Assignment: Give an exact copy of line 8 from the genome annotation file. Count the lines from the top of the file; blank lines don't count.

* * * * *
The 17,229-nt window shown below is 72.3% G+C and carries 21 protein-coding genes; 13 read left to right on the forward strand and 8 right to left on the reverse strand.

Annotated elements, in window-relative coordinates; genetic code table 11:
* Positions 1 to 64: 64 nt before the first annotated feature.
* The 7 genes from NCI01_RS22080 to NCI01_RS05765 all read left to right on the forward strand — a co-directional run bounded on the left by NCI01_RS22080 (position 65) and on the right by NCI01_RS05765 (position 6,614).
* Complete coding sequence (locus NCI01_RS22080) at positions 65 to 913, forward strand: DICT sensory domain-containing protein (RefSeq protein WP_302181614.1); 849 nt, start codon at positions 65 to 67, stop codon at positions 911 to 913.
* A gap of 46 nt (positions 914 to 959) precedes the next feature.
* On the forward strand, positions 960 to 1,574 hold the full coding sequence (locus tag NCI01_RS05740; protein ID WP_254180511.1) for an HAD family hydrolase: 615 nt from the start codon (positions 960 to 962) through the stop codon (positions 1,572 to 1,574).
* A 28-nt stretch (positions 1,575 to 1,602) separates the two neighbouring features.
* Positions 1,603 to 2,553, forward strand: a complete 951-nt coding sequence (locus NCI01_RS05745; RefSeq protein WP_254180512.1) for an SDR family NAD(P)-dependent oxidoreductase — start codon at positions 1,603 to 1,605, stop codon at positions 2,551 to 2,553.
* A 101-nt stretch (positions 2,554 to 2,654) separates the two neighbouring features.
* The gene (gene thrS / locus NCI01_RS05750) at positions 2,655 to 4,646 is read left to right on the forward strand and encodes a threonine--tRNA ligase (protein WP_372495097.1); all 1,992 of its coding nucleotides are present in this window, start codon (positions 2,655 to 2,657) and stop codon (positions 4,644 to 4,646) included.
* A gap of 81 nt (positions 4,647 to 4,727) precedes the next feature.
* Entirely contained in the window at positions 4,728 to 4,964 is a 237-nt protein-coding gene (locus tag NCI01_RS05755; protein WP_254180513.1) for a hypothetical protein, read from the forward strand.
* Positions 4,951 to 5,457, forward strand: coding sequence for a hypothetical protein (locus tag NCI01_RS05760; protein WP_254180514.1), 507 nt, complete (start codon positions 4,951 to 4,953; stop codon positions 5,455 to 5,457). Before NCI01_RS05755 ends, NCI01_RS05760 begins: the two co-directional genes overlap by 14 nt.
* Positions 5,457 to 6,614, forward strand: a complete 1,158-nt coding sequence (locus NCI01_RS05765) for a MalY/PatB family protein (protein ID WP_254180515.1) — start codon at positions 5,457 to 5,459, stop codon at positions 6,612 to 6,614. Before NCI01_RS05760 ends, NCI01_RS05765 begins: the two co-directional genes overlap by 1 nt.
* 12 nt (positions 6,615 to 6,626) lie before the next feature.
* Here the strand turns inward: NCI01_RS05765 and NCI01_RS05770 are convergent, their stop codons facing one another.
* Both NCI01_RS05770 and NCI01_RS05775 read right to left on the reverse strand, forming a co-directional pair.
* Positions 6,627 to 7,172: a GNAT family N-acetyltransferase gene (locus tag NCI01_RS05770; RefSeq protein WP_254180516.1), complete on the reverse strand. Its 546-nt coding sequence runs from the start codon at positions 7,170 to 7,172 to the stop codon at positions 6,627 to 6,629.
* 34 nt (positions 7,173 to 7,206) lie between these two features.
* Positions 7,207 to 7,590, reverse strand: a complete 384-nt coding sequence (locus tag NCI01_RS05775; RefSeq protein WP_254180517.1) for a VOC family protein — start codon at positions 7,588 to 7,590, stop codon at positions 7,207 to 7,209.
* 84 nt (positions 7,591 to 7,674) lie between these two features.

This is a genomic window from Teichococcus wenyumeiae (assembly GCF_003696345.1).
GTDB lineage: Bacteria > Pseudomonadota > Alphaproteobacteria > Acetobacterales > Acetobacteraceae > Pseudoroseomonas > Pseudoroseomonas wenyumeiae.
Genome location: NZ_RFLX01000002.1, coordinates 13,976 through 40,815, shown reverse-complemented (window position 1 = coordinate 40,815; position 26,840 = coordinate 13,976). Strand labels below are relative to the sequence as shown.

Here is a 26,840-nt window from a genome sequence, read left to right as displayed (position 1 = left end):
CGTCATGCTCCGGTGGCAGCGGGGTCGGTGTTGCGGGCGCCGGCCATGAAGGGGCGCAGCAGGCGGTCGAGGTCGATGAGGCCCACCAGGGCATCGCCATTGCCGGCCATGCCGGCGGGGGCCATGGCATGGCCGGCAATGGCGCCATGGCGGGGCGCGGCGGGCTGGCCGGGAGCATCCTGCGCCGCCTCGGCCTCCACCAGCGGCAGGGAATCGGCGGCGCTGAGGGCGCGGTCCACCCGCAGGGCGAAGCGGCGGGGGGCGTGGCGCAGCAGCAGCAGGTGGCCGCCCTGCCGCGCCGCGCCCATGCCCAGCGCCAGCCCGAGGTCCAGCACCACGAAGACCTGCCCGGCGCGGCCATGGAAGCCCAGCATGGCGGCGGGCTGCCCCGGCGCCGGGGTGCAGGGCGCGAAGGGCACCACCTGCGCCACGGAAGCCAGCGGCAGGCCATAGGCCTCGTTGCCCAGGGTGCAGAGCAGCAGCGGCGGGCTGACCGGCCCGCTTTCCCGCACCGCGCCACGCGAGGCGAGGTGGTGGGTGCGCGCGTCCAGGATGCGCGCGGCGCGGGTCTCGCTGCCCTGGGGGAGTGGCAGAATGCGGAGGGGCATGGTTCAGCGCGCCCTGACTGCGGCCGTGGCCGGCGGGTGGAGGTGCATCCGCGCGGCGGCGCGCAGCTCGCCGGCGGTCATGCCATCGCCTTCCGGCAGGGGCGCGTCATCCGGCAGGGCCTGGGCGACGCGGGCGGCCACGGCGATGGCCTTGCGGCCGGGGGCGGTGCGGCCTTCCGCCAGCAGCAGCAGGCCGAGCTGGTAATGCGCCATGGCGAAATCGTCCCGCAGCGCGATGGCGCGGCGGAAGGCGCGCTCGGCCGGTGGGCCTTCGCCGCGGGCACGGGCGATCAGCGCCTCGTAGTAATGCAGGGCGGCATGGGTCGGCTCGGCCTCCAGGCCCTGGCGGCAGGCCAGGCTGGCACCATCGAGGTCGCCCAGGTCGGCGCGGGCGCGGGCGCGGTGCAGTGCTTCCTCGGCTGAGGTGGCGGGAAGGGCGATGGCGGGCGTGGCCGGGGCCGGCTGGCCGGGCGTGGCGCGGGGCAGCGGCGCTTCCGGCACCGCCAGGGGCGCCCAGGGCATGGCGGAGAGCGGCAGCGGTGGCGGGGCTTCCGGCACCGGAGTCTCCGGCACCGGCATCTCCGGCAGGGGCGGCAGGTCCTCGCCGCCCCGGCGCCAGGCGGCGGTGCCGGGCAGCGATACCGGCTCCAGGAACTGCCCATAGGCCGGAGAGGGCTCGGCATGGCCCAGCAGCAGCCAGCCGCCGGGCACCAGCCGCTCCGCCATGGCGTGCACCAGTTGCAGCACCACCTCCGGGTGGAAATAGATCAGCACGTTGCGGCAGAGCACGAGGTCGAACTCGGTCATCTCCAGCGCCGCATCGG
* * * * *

* A 28-nt stretch (positions 1,575 to 1,602) separates the two neighbouring features.